Bitcoin investors have already had a tough year – and the year is only half over. After reaching an all-time high above the $20,000 mark in December-January, Bitcoin prices plummeted in the first quarter to oscillate around the $6,500 mark. Several attempted breakouts have been all for naught as of July, and expert observers seem split as to the coin’s end-of-year price point.
We’re going to look at some of the lumps Bitcoin has taken thus far in 2018 – including organic market corrections, regulatory spats, and high-profile hacks – and attempt to anticipate the coin’s short-term future.
Very few market observers predicted that Bitcoin’s $20,000 high-water mark would last for long. Conversely, very few market observers thought the coin’s price would fall so hard and so fast, bringing the bulk of the crypto market down with it. However, some observers have pointed out that Bitcoin’s seemingly exaggerated correction is actually well within its historical limits, and no one’s arguing that even Bitcoin’s 2018 lows are well above its average 2017 levels. Binance CEO Zhao Chengpeng said in a tweet that Bitcoin was following the same pattern year by year and referred to charts comparing Bitcoin’s price in 2017 versus 2018.
Regulatory headwinds hit Bitcoin and other cryptocurrencies very early in the year. The U.S. government announced that the so-called like-kind loophole would not apply to cryptocurrencies, squashing the hopes of many day traders that their 2017 activity would be untaxable. The Indian government likewise said it would push cryptocurrencies out of the economy for payment purposes, although it will consider blockchain technology on the whole for streamlining government activities. South Korea appeared to be loosening its notoriously conservative view on cryptocurrencies before a series of high-profile hacks occurred, prompting calls for stricter regulation.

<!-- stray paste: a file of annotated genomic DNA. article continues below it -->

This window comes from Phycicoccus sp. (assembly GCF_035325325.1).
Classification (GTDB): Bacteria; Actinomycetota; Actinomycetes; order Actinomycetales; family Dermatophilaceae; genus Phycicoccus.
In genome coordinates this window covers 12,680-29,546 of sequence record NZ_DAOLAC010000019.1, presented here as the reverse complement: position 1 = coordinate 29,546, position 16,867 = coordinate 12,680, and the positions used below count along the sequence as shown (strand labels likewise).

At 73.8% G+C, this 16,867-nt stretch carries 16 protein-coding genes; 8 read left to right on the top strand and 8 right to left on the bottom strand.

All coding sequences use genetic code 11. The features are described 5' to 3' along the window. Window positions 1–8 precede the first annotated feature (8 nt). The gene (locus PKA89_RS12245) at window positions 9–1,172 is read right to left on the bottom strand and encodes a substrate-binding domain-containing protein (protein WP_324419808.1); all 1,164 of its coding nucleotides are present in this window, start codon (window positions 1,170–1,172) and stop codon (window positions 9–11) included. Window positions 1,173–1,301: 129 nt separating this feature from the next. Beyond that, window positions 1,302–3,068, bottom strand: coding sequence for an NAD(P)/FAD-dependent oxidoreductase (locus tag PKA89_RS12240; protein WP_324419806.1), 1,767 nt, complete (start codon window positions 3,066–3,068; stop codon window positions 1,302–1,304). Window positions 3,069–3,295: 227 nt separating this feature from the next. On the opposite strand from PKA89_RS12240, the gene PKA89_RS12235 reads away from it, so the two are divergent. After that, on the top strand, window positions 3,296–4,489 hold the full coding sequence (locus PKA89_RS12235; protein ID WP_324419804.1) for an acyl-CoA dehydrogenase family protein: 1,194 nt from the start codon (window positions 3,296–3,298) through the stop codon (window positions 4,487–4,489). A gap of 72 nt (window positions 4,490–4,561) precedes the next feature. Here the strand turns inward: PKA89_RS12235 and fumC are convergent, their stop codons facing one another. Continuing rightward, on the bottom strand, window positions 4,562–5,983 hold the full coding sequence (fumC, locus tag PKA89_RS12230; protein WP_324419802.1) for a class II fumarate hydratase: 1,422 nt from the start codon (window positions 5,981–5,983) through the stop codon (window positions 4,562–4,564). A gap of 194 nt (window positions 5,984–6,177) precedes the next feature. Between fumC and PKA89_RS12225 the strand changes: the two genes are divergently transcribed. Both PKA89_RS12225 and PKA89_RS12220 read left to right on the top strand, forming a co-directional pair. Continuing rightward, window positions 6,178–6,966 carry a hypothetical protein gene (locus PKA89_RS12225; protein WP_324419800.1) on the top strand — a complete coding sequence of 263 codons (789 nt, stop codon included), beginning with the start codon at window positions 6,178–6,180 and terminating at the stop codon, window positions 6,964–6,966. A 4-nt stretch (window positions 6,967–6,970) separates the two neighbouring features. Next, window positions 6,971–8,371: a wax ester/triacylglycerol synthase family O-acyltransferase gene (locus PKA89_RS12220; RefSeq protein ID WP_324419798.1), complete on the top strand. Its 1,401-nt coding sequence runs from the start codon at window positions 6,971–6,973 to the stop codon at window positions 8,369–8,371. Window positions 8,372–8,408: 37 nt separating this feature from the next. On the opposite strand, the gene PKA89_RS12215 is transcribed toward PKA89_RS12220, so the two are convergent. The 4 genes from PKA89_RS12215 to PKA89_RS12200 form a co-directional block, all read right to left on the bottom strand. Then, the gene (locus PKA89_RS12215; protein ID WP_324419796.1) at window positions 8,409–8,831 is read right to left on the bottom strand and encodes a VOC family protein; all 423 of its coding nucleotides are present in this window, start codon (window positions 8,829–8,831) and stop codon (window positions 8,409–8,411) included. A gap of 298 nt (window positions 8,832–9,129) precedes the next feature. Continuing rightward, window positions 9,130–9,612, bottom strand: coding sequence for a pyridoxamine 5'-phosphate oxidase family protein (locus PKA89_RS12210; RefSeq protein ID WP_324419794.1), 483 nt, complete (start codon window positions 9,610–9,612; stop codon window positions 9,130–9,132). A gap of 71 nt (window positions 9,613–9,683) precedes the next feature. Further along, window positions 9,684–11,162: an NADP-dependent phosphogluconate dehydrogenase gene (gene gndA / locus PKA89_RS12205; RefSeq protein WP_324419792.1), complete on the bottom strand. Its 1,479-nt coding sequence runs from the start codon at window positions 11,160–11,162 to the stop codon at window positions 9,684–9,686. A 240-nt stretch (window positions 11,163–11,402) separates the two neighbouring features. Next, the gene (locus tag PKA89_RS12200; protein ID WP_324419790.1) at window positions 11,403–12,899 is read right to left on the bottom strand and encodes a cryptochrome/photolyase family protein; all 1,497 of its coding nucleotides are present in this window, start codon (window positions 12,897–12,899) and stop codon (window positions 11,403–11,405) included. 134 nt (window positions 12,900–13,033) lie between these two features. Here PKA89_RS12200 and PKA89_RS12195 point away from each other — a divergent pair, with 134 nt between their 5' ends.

Hacks produce bad PR
Those hacks weren’t isolated incidents. Exchanges in South Korea, Japan, and elsewhere were hit in 2018 for millions of dollars. This not only damaged the exchanges and the already existing investors, it potentially scared away new investors and institutional money. It was sobering for the market to see millions – a half a billion, in the case of the Coincheck hack – simply evaporate in an all-digital heist.
Luckily, all these pressures appear to be temporary. The correction cycle, as noted by Chengpeng, is a yearly occurrence that seems to be slowly spiraling upward. Regulatory pressure may not be a bad thing in the long run, due to the increased clarity it gives investors and the bolstered security it provides institutional money handlers. And hacking is a fact of life in the digital age. The house holds the advantage in the arms race between hackers and security professionals – particularly with regulatory pressure looming.
Bitcoin price predictions are all over the map. John McAfee’s $1 million prediction still stands, alongside more conservative $25,000 figures. It’s impossible to tell. However, few market observers are predicting that prices will stay at or below their current level.